Trump approval rating "in the toilet"


#81

Thanks y’all for learning me something. My googling conducted just now agrees. I’ll leave the comment so as not to making the rest of the comments here non-sequitors.


#82

Taxes aren’t investments, they are more like assessments. And Russia as a competitor? Competing for what?


#83

Man, where can I get those chilli-dogs!


#84

I don’t disagree with you, my only point was that the original analogy worked.


#85

Sorry, my tongue was firmly in-cheek. I was attempting to point out that an investor who saw the behavior of the last 2 months from a new CEO would dump that stock fast, or push for a change in leadership.

a.k.a., No, 45 is not a good businessman, either.


#86

I understand. :slight_smile: My intent was more playful debate and I wasn’t trying to call you out or anything.

I do get frustrated at the contingent of folks that earnestly feel that 45 is somehow qualified to run the country because he does business and the country being run like a business is a good idea. The comparisons of the two break down under pretty much any scrutiny.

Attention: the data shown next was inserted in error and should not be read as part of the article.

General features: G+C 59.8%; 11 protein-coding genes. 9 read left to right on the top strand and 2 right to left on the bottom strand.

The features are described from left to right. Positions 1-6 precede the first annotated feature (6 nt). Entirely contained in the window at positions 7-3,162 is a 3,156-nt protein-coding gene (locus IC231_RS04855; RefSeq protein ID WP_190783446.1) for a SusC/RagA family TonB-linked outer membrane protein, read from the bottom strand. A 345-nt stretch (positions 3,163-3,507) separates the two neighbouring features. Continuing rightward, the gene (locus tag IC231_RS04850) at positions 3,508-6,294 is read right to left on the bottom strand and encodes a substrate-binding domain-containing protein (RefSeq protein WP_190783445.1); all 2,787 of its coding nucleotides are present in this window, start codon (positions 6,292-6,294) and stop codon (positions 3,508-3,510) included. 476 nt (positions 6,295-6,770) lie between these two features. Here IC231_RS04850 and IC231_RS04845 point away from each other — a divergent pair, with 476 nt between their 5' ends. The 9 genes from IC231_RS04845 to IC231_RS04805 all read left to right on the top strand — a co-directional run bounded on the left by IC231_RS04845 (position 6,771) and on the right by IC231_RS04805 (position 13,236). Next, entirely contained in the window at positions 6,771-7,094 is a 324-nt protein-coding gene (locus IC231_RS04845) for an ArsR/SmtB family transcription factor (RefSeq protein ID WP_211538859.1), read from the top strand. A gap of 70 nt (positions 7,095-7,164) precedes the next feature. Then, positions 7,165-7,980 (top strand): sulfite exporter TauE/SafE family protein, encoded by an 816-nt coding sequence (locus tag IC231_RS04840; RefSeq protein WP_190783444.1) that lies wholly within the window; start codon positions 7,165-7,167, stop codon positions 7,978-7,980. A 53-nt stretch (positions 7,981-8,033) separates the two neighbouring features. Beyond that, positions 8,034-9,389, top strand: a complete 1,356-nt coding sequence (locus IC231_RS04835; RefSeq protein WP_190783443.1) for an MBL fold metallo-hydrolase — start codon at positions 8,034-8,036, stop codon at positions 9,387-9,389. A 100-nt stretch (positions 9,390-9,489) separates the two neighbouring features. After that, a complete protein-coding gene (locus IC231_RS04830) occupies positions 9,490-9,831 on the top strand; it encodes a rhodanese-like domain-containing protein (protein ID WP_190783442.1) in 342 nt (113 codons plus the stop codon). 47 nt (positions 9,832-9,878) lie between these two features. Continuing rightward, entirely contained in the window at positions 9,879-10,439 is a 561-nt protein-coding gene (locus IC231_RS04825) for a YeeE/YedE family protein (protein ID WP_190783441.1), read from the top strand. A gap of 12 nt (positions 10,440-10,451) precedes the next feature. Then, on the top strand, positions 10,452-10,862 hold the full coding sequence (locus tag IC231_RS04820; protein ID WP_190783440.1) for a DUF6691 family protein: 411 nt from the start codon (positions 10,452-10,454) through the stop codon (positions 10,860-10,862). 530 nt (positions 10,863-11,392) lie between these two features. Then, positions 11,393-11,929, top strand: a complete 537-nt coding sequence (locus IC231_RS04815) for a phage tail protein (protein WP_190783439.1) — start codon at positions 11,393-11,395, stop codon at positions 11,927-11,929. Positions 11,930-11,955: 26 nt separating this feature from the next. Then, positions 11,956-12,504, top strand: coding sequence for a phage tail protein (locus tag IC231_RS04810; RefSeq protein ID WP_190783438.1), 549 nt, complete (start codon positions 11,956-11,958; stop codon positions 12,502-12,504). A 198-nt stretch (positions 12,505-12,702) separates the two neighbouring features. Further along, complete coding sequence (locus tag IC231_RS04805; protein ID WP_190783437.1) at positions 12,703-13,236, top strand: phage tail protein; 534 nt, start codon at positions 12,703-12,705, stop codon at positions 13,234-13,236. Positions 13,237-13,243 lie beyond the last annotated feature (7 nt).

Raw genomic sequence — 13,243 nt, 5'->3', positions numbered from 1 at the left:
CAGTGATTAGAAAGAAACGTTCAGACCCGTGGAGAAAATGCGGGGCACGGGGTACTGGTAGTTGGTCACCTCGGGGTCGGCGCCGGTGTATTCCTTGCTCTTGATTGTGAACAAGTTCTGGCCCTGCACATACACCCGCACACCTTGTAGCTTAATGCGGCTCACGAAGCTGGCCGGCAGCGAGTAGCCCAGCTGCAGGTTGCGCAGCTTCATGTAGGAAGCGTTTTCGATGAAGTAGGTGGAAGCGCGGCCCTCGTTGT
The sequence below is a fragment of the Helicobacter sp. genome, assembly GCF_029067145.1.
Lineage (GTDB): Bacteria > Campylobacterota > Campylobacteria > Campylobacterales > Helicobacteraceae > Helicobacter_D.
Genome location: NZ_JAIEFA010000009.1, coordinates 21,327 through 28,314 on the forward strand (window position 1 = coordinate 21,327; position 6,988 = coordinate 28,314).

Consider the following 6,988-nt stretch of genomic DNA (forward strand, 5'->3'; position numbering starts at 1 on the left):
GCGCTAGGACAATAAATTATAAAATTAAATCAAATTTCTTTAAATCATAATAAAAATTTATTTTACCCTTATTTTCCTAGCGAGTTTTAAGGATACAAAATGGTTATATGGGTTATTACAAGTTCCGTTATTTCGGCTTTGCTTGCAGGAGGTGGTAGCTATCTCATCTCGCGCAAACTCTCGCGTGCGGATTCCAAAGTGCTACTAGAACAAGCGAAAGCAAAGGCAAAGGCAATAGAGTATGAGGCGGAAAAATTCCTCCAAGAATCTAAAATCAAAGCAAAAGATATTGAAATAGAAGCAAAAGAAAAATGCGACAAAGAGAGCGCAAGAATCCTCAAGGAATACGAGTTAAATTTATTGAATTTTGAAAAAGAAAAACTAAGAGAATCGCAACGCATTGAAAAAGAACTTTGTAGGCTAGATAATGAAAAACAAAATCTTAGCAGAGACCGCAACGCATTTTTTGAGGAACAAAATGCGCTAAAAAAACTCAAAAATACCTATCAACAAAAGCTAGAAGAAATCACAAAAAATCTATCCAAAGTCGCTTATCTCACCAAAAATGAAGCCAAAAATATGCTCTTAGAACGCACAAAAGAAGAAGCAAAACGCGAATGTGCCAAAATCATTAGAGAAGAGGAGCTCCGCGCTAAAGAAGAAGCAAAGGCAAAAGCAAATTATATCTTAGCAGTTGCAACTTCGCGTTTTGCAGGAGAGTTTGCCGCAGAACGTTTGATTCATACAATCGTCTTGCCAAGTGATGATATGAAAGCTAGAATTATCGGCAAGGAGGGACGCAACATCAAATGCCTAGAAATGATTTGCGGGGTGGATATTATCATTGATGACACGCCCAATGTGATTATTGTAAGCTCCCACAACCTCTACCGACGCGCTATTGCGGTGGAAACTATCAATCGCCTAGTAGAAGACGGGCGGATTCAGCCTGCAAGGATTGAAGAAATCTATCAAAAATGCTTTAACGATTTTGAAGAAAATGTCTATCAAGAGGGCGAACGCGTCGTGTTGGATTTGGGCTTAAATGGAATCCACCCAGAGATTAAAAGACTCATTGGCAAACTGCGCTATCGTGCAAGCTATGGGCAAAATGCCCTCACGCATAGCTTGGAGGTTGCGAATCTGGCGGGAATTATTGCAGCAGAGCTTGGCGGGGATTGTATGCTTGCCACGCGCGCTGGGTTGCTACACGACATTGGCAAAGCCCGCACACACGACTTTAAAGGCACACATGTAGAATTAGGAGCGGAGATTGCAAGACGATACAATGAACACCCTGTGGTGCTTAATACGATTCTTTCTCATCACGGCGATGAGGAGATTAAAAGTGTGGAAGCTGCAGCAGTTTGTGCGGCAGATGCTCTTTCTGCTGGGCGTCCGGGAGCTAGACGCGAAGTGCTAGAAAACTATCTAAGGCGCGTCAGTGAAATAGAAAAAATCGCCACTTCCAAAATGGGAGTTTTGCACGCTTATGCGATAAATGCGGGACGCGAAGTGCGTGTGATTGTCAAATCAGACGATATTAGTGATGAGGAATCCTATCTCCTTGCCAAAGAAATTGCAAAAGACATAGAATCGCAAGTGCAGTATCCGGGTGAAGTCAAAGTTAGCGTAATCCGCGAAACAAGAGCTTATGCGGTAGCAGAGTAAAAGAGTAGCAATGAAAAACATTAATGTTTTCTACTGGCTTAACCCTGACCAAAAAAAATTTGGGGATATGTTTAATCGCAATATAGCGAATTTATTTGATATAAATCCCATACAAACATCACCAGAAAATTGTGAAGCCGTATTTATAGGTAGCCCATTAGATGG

#87

I have to disagree with you there. Trump doesn’t have to lose supporters, he just has to mobilize opposition. Elections are won on the basis of who feels strongly enough to turn out to the polls. A higher disapproval rate suggests that people who were previously vacillating in the middle are now turning against him. Also, earlier (by now ancient) polling by CNN has reported that: “the share who disapprove ‘strongly’ of Trump’s work as president is nearly as large as the total block who approve, 43% feel intensely negative about Trump”.

If nothing happens to change the status quo, I think we really are looking at electoral bloodbaths for the Republicans.


#89

There’s nothing dishonorable about obstructing a destructive legislative agenda. If the Democrats were trying to sabotage the infrastructure bill, that would be one thing, but they have every reason to obstruct the budget and healthcare repeal.

That having been said, I agree with you about working from the bottom-up. Now is really the time for state governments (especially) to shine—to raise the minimum wage, lower (or eliminate) tuition and generally show people what progressives have to offer. Opposition to Trump may carry the next two election cycles, but people need to be excited about the alternatives in order for that to translate into long-term gains.


#90